• P1: Native speakers of German will be better at recognizing the target words when the stimuli are produced with .
We expect an advantage for  due to its status as the canonical/standard variant and possibly its overall higher frequency due to national media. Nonetheless, the higher perceptual saliency of [r], together with the fact that [r] is also common in Southern Germany could counteract that tendency.
• P2: L2 learners will be better at recognizing the target words whenever the allophone of /r/ matches the canonical realization of the rhotic in their native language.
We expect French learners of German to show an advantage for  (similarly to L1 German speakers) and Italian learners of German to show an advantage for [r]. While frequency and canonicity in the L2 and perceptual salience may compete with this L1 preference, their influence is expected to be weaker for L2 than for native listeners because of the attracting force of the learners’ L1 phonology.
Materials and Methods
In the present study, 24 native speakers of German, 21 native Italian and 25 native French learners of German took part for a small monetary compensation. The criteria for recruitment for all groups were monolingual upbringing speaking German, Italian, or French, in Germany, Italy, or France, respectively. The age at testing was to be between 18 and 45 years, and no diagnosed speech or hearing impediments or dyslexia should be reported. For the two learner groups an additional requirement was that, according to self-report, their level of German was between B1 and B2 according to the Common European Framework of Reference for Languages (CEFR). This was to ensure that they would be able to understand the speech material used in the task but prevent ceiling performance that might obscure any potential differences between learner groups.
As for the final set of participants, the native speakers of German were aged between 18 and 31, with a median age of 25 years. Fifteen of them were born and raised in the south of Germany, in Bavaria or Baden-Württemberg, while the rest grew up in other regions such as Hessen, North Rhine-Westphalia, and Brandenburg. Importantly, all participants had been living in Bavaria for at least 2 years and were hence familiar with the local language varieties. All had learned English at school and reported some knowledge of additional languages such as French, Italian, or Spanish (from school). Twenty-two of them were students at Ludwig Maximilians University Munich.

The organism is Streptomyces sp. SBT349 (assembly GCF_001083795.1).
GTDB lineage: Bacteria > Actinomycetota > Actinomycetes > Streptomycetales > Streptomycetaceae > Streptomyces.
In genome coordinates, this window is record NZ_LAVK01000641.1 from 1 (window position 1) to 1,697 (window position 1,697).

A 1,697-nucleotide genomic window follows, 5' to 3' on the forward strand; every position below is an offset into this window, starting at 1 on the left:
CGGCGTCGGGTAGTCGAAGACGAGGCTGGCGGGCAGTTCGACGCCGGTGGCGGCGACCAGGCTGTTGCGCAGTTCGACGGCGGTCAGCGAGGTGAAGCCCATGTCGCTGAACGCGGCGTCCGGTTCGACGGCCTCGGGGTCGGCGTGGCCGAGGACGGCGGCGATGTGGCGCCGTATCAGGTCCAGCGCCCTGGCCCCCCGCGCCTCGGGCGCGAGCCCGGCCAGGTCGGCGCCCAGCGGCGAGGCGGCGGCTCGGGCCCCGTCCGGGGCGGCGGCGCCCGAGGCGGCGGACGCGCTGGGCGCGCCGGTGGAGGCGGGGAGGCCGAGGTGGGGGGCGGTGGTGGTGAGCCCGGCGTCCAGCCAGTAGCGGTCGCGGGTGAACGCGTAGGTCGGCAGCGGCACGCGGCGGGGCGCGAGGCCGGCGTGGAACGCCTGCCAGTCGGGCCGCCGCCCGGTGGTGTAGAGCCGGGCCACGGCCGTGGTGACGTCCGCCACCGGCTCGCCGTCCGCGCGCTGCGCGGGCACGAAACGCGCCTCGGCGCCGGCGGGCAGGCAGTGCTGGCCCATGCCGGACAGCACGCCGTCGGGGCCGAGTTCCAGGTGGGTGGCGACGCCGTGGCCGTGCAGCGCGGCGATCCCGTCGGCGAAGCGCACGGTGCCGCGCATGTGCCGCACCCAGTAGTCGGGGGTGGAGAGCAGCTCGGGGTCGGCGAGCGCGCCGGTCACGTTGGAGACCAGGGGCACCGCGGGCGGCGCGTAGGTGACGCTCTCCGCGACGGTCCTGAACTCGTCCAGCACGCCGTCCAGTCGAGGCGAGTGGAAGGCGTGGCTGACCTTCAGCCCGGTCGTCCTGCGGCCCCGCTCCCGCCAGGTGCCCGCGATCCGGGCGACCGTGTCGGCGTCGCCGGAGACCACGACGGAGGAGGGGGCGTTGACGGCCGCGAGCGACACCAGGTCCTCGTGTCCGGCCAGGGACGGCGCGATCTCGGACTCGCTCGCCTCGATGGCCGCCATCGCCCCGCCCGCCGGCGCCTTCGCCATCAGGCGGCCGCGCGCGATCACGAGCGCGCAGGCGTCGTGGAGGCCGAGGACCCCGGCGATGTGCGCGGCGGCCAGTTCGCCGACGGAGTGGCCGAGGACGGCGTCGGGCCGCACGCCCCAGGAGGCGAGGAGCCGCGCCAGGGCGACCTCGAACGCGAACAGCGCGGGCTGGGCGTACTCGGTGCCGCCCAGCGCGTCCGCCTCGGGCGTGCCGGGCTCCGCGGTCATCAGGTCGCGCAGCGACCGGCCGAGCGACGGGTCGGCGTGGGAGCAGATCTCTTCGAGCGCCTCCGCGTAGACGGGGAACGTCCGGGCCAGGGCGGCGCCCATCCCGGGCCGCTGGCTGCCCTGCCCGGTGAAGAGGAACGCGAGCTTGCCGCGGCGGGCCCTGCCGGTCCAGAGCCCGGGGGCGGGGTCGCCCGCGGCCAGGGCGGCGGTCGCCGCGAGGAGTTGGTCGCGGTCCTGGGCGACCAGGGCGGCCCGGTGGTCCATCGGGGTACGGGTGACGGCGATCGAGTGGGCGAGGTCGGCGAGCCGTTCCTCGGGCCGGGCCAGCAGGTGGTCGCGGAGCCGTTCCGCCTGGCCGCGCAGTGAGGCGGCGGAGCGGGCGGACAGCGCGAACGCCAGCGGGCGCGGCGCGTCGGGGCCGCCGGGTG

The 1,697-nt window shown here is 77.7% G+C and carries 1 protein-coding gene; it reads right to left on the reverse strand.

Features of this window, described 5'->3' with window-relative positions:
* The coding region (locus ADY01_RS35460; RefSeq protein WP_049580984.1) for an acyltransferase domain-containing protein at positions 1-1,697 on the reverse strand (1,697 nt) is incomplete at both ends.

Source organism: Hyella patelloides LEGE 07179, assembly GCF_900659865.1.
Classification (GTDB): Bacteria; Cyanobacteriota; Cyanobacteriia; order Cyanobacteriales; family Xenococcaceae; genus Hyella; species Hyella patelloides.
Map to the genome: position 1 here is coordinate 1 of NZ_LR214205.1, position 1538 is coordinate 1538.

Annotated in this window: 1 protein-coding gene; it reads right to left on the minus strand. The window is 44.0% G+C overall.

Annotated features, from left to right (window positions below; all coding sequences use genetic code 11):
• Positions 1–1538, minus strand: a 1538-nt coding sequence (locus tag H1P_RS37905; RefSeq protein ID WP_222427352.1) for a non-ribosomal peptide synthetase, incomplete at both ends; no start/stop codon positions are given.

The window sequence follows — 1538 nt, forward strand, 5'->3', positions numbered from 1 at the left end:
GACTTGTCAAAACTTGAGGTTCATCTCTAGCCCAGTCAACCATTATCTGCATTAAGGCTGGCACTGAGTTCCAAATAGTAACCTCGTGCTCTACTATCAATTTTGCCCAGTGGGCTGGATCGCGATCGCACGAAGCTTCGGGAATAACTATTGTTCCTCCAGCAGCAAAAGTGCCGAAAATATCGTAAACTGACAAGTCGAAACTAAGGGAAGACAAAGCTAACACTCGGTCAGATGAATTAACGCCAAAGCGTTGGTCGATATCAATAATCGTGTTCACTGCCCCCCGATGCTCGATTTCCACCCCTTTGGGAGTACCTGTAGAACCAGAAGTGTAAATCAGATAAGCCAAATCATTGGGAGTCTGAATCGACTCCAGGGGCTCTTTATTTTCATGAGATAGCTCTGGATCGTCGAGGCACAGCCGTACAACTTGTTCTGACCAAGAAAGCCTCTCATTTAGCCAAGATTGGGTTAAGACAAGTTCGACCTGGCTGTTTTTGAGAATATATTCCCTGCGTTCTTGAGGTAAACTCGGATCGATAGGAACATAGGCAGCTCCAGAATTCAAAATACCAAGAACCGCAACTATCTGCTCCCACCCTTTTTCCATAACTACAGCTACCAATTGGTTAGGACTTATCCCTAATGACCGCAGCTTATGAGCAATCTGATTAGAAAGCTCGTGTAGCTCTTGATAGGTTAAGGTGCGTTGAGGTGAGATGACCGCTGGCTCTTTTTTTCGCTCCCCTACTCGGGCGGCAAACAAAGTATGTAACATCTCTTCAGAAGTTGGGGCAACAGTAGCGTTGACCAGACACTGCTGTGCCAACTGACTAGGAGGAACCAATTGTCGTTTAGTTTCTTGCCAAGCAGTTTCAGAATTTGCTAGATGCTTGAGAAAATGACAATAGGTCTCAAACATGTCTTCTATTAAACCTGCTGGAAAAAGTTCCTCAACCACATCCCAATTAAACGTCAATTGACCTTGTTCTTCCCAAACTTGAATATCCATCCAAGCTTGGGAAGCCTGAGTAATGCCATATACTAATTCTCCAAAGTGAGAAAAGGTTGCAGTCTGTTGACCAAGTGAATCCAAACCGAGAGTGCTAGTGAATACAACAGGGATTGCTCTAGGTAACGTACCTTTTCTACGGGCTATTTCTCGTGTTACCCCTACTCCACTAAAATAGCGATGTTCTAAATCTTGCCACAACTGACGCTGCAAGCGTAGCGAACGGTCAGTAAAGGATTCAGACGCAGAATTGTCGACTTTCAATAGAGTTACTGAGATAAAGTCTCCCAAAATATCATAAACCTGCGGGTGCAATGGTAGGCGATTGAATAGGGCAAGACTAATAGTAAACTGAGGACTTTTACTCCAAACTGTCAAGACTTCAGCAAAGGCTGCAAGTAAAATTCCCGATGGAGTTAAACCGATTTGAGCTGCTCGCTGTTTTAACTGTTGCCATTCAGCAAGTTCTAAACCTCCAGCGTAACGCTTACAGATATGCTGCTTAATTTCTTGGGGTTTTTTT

The Italian participants were aged between 22 and 43 with a median age of 29. They came from different regions of Italy, including Lombardia, Campania, and Emilia Romagna, as well as the islands of Sicily and Sardinia. Nine participants reported being able to speak a specific dialect of Italian.2 They reported having lived in Germany for about two and a half years on average, and had started learning German at a median age of 23 (the youngest starting age being 7 and the oldest 39). They all had learned English at school. In a self-assessment questionnaire devised after the experiment, participants rated their Italian accent in German on a scale from 1 (very weak) to 7 (very strong) at an average of 4.9. Additionally, they were asked to rate their skill level in German from 1 (very good) to 7 (very bad) in the categories, speaking, listening comprehension, writing, reading, and overall proficiency. The average response was 3.8 for speaking, 3.1 for listening comprehension, 4.0 for writing, 3.2 for reading, and 3.4 for overall German proficiency.
The French participants were aged between 19 and 44, with a median age of 27. They grew up in various regions of France (e.g., Aquitaine, Île-de-France, and Normandy) and reported having learned some English at school before they started learning German at a median age of 23 (the youngest starting age being 9, the oldest 29). Only two participants reported using a specific dialectal variant of French regularly (one from Alsace, one from the ‘‘south of France’’). At the time of testing, similarly to the Italian learners, they had spent an average of two and a half years in Germany. Their self-assessed French accent in German was 5.2 on average. Their average reported skill levels were 3.6 for speaking, 2.6 for listening comprehension, 3.9 for writing, 3.1 for reading, and 3.3 for overall German proficiency.3